Another solution lies in the involvement of community members in the definition of policies that affect them. The reason why there has been no change in Baltimore over the years is because policymakers ignore the inherent needs facing the black community in the area. Protests are borne out of frustrations, poverty, depraved opportunism, and anger (Herman, 2005). The involvement of community members in the policy-making process through the active citizenship approach will help alleviate some of these issues. The minority population wants to feel included but segregation has been advanced at all levels. Through active citizenship, the policy will help address the ingrained problems facing the community which include segregation, economic inequalities, and the conflict between blacks and law enforcement. Continued segregation will create avenues for inequalities and hence subsequent protests from the minority populations.


 The Baltimore protests of 1968 and 2015 evidence the fact that the area has been subject to inequality based on the fact that it is a predominantly black neighborhood. The civil rights movement sought to address some of the challenges that included segregation and economic deprivation, but the issues are still evident in the 21st century. The death of Freddie Gray at the hands of the law enforcement in 2015 reignited the passion for fighting against the inequalities facing blacks in Baltimore. Considering that there has been no change in the area, it is paramount that approaches be taken towards enhancing the relationship between law enforcement and community members. Further, active citizenship that calls for the participation of community members in decision making will help alleviate systemic issues and create a more progressive society.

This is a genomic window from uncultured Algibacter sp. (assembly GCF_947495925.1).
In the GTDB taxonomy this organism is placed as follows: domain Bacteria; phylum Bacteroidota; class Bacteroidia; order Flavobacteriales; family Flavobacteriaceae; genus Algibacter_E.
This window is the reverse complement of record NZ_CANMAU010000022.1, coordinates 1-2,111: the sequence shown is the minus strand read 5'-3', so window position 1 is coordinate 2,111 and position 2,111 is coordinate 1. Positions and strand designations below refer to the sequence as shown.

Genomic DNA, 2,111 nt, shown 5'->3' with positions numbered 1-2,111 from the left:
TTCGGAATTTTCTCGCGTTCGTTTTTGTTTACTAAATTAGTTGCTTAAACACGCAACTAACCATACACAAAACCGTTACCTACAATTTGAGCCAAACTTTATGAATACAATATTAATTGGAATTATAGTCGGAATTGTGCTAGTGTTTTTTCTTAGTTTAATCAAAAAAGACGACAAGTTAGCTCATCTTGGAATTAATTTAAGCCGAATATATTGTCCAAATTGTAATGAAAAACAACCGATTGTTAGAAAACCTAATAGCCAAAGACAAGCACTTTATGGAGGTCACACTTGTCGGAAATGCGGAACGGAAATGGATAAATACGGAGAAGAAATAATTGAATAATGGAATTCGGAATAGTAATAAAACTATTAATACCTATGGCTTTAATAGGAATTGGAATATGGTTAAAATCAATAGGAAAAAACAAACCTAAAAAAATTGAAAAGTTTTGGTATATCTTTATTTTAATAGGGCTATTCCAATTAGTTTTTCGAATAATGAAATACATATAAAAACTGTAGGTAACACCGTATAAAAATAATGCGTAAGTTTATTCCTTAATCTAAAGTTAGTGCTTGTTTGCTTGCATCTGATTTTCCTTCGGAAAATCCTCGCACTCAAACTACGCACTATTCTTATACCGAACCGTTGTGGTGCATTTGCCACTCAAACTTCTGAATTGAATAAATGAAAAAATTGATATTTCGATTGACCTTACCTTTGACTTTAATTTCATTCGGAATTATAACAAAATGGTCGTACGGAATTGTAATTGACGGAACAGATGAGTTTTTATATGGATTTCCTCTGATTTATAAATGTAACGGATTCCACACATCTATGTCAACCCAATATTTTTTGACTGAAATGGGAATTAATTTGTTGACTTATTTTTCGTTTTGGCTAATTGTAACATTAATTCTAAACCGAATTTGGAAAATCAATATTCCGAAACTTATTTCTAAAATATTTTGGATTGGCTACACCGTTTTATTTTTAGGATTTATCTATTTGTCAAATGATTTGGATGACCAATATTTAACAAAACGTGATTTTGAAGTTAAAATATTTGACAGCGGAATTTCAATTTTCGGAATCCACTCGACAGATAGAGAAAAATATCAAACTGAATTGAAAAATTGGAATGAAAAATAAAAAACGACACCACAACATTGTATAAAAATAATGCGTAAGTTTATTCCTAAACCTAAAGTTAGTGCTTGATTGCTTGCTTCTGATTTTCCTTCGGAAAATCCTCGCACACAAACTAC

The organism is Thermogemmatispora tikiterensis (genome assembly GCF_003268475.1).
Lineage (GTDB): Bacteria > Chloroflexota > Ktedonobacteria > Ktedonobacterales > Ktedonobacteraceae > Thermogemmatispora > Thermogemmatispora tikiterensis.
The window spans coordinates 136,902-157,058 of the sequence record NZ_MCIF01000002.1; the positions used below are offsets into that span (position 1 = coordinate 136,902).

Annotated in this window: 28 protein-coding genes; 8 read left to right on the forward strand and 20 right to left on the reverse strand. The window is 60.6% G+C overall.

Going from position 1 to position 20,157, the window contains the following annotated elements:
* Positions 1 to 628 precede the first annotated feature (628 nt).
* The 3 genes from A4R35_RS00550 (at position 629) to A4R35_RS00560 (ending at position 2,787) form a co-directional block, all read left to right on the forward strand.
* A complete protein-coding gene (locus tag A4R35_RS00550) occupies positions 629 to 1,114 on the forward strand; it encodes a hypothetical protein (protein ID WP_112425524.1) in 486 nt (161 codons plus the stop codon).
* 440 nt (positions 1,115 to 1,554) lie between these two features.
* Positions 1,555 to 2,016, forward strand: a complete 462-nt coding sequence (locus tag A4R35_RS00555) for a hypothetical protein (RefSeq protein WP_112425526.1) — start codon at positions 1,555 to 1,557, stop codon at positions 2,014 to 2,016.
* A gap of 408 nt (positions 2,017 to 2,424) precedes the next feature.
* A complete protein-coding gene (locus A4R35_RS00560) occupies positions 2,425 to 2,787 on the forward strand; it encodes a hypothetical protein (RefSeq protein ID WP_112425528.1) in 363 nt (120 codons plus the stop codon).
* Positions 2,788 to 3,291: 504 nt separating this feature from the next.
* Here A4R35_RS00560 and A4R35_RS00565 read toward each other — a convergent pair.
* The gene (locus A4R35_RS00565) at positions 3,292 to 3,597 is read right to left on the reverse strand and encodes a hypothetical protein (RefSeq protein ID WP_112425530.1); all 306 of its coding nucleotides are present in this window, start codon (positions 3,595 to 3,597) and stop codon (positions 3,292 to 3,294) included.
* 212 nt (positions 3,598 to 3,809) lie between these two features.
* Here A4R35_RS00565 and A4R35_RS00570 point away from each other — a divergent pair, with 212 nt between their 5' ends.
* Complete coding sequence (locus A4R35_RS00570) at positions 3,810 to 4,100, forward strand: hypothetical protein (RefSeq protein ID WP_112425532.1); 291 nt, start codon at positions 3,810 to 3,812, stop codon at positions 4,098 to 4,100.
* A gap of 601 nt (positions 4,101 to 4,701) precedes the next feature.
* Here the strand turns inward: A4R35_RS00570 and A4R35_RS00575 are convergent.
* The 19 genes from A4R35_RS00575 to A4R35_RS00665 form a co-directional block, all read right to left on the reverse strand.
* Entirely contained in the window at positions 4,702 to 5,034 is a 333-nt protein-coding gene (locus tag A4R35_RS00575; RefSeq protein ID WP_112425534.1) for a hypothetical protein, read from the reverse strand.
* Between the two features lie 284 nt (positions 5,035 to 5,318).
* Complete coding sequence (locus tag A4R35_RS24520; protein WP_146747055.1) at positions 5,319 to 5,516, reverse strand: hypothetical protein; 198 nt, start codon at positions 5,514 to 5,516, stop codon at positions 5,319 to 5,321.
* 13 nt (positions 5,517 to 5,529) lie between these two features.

• Booker, B. (2018). 50 years ago Baltimore burned. The same issues set it aflame in 2015. NPR, April 7, 2018. Retrieved from 
  • Elfenbeim, J., Nix, E., & Hollowak, T. (2011). Baltimore ’68: Riots and Rebirth in an American city. NY: Temple University Press.
  • Herman, M. (2005). Fighting in the streets: Ethnic succession and urban unrest in 20th Century America. New York: Peter Lang USA Publishers.
  • Nix, E. (2015). Lessons for Baltimore from 1968. Time, April 29, 2015. Retrieved from
  • Sugrue, T. (2014). Origins of the urban crisis. Princeton, NJ: Princeton University Press.
  • Vinen, R. (2018). 1968: Radical protest and its enemies. NY: Harper.
  • Yeip, R. (2015). Baltimore’s demographic divide. Wall Street Journal, May 1, 2015. Retrieved from